Andlinger Center for Energy and the Environment partners with U.S. Army on sustainable energy and environmental issues and research

Tuesday, Jul 5, 2016

Hailed as the first steps toward fruitful dialogue, collaboration and information exchange on sustainable energy and environmental research, the Andlinger Center for Energy and the Environment at Princeton University recently signed an agreement with the Picatinny Arsenal Garrison and the U.S. Army's Armament Research, Development and Engineering Center.

"The Army's commitment to sustainable energy and environmental remediation aligns extremely well with the Andlinger Center's mission, which is to translate fundamental knowledge into practical solutions that will enable sustainable energy production and protection of the environment from energy-related anthropogenic change," said Pablo Debenedetti, the University's dean for research, Class of 1950 Professor in Engineering and Applied Science, and professor of chemical and biological engineering. "This seems like a marriage made in heaven. The goals align so well. We look forward to many years of productive partnership."

 Brigadier General Patrick W. Burden, senior commander at Picatinny Arsenal Garrison; Pablo Debenedetti, Princeton's dean for research, Class of 1950 Professor in Engineering and Applied Science, and professor of chemical and biological engineering; and John Hedderich III, director of the U.S. Army's Armament Research, Development and Engineering Center. (Photos by Frank Wojciechowski for the Andlinger Center for Energy and the Environment)

Through the new partnership, all three parties agreed to share ideas and institutional knowledge related to energy and environmental issues, help accelerate research, catalyze technology transfer, assist in meeting the Army's sustainability goals, make available facilities and infrastructure at Picatinny for demonstration and research, and hold periodic site meetings to further grow dialogue and collaboration. Picatinny Arsenal is recognized as the Army's home in northern New Jersey. The Armament Research, Development and Engineering Center, the largest tenant in Picatinny, researches, develops and manages weapon systems and munitions. 

In 2015, the Department of Defense released a sustainability plan to make the armed forces use resources more efficiently, draw energy from renewable sources, and mitigate the effects of climate change on military operations and national security. Army representatives at the signing event June 6 in Prospect House at Princeton saluted the agreement as a step towards meeting these goals.

Focusing on sustainable energy and environmental research and technologies helps save lives on the battlefield, said Brigadier General Patrick W. Burden, senior commander at Picatinny Arsenal.

"We have soldiers today who are responsible for transporting fuels or water," Burden said. "This agreement will help reduce risks to our troops around the world. This can help keep soldiers off dangerous routes in different parts of the world."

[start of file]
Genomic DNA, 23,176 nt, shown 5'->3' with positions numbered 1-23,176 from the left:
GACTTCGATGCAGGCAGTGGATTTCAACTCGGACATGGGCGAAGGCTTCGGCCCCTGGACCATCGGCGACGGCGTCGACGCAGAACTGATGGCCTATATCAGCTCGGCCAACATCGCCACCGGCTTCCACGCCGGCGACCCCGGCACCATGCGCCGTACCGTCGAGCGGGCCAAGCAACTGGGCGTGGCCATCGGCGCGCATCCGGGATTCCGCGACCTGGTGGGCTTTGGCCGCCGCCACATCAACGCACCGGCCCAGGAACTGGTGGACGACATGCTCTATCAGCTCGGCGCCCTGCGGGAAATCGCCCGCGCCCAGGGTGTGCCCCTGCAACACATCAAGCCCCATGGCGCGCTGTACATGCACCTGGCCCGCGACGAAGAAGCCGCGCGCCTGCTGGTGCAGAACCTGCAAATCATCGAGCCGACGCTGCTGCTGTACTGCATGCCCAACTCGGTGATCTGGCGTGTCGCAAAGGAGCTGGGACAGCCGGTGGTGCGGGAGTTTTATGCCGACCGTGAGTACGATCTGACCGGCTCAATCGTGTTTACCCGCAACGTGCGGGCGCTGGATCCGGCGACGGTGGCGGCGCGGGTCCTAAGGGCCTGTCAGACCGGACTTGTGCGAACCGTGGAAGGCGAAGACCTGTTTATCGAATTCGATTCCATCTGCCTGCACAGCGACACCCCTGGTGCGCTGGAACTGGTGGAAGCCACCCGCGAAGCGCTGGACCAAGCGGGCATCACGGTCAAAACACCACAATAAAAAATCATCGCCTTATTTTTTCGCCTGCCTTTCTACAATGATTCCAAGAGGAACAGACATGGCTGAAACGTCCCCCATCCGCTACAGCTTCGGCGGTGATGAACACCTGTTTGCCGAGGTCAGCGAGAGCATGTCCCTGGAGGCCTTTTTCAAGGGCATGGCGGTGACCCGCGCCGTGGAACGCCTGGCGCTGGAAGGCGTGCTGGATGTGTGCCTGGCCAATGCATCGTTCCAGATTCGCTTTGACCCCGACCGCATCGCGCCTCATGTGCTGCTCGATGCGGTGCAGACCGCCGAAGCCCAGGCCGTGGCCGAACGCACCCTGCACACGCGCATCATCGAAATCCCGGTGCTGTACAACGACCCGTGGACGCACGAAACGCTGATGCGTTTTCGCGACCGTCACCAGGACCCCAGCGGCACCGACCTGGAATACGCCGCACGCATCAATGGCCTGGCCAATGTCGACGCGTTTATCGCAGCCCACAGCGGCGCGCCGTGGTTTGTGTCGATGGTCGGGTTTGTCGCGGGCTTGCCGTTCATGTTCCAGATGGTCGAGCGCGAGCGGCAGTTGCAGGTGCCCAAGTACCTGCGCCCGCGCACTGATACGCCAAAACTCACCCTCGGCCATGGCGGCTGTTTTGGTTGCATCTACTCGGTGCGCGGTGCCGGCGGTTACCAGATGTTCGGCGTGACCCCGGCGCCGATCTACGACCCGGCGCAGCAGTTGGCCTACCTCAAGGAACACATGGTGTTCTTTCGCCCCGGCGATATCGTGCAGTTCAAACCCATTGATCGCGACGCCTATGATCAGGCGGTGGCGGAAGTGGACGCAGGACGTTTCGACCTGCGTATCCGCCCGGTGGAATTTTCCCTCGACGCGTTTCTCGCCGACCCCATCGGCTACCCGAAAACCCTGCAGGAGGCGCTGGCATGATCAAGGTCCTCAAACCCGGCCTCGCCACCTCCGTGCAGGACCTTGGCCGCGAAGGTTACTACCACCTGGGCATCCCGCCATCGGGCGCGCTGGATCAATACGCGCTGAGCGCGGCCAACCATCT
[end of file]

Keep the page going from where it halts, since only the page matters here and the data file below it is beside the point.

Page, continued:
"The Army's number one priority is mission readiness," Burden continued. "Every dollar saved goes into readiness in the Army, so we can train more troops and invest in more soldiers. Any renewable energy savings we get in this project would definitely benefit this priority."

Representatives from Princeton and the Army gather in Prospect House on the Princeton campus on June 6.

On specific projects, the agreement may lead to a collaborative research program to take unused ammunition and convert it into biofuels instead of simply burning them as a means of disposal, said John Hedderich III, director of the Armament Research, Development and Engineering Center. 

Paul Chirik, the Edwards S. Sanford Professor of Chemistry and associate director for external partnerships at the Andlinger Center, envisions the University sending researchers to Picatinny to do work and anticipates Picatinny sending their own researchers and even military personnel to campus to engage in events and conduct research.

"I think there are a lot of common areas of shared interest where we can work together and do great things," Chirik said.

The partnership was applauded by Emily Carter, founding director of the Andlinger Center, the Gerhard R. Andlinger Professor in Energy and the Environment, and professor of mechanical and aerospace engineering and applied and computational mathematics.  

"It's so clear we share the same goals in energy resiliency and protection of the environment," Carter said. "It's exciting that we can work together. I hope it's the first step in a substantial collaboration going forward."

The Andlinger Center for Energy and the Environment supports a vibrant and expanding program of research and teaching in the areas of sustainable energy development, energy efficiency, and environmental protection and remediation.